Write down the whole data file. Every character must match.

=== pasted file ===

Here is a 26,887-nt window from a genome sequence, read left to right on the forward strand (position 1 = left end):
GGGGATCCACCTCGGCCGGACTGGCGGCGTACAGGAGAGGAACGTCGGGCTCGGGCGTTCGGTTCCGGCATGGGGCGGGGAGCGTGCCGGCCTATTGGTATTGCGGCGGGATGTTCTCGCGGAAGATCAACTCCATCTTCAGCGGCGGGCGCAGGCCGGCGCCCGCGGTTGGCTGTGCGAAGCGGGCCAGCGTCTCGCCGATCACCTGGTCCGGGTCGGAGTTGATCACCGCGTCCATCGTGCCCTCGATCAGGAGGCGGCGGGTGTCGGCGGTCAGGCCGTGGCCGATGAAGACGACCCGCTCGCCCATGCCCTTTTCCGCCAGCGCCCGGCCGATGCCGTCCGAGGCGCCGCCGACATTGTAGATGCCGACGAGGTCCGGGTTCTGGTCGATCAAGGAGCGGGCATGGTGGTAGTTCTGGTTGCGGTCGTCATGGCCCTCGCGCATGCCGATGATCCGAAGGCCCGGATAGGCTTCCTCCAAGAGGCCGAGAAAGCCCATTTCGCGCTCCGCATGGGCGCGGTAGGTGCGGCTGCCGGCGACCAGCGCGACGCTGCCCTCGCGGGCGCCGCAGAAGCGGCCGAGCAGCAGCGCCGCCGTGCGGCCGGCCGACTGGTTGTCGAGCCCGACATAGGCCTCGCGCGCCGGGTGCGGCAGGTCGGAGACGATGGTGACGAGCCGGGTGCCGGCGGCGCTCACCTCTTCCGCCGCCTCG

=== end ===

Here is a 26,887-nt window from a genome sequence, read left to right on the forward strand (position 1 = left end):
GGGGATCCACCTCGGCCGGACTGGCGGCGTACAGGAGAGGAACGTCGGGCTCGGGCGTTCGGTTCCGGCATGGGGCGGGGAGCGTGCCGGCCTATTGGTATTGCGGCGGGATGTTCTCGCGGAAGATCAACTCCATCTTCAGCGGCGGGCGCAGGCCGGCGCCCGCGGTTGGCTGTGCGAAGCGGGCCAGCGTCTCGCCGATCACCTGGTCCGGGTCGGAGTTGATCACCGCGTCCATCGTGCCCTCGATCAGGAGGCGGCGGGTGTCGGCGGTCAGGCCGTGGCCGATGAAGACGACCCGCTCGCCCATGCCCTTTTCCGCCAGCGCCCGGCCGATGCCGTCCGAGGCGCCGCCGACATTGTAGATGCCGACGAGGTCCGGGTTCTGGTCGATCAAGGAGCGGGCATGGTGGTAGTTCTGGTTGCGGTCGTCATGGCCCTCGCGCATGCCGATGATCCGAAGGCCCGGATAGGCTTCCTCCAAGAGGCCGAGAAAGCCCATTTCGCGCTCCGCATGGGCGCGGTAGGTGCGGCTGCCGGCGACCAGCGCGACGCTGCCCTCGCGGGCGCCGCAGAAGCGGCCGAGCAGCAGCGCCGCCGTGCGGCCGGCCGACTGGTTGTCGAGCCCGACATAGGCCTCGCGCGCCGGGTGCGGCAGGTCGGAGACGATGGTGACGAGCCGGGTGCCGGCGGCGCTCACCTCTTCCGCCGCCTCG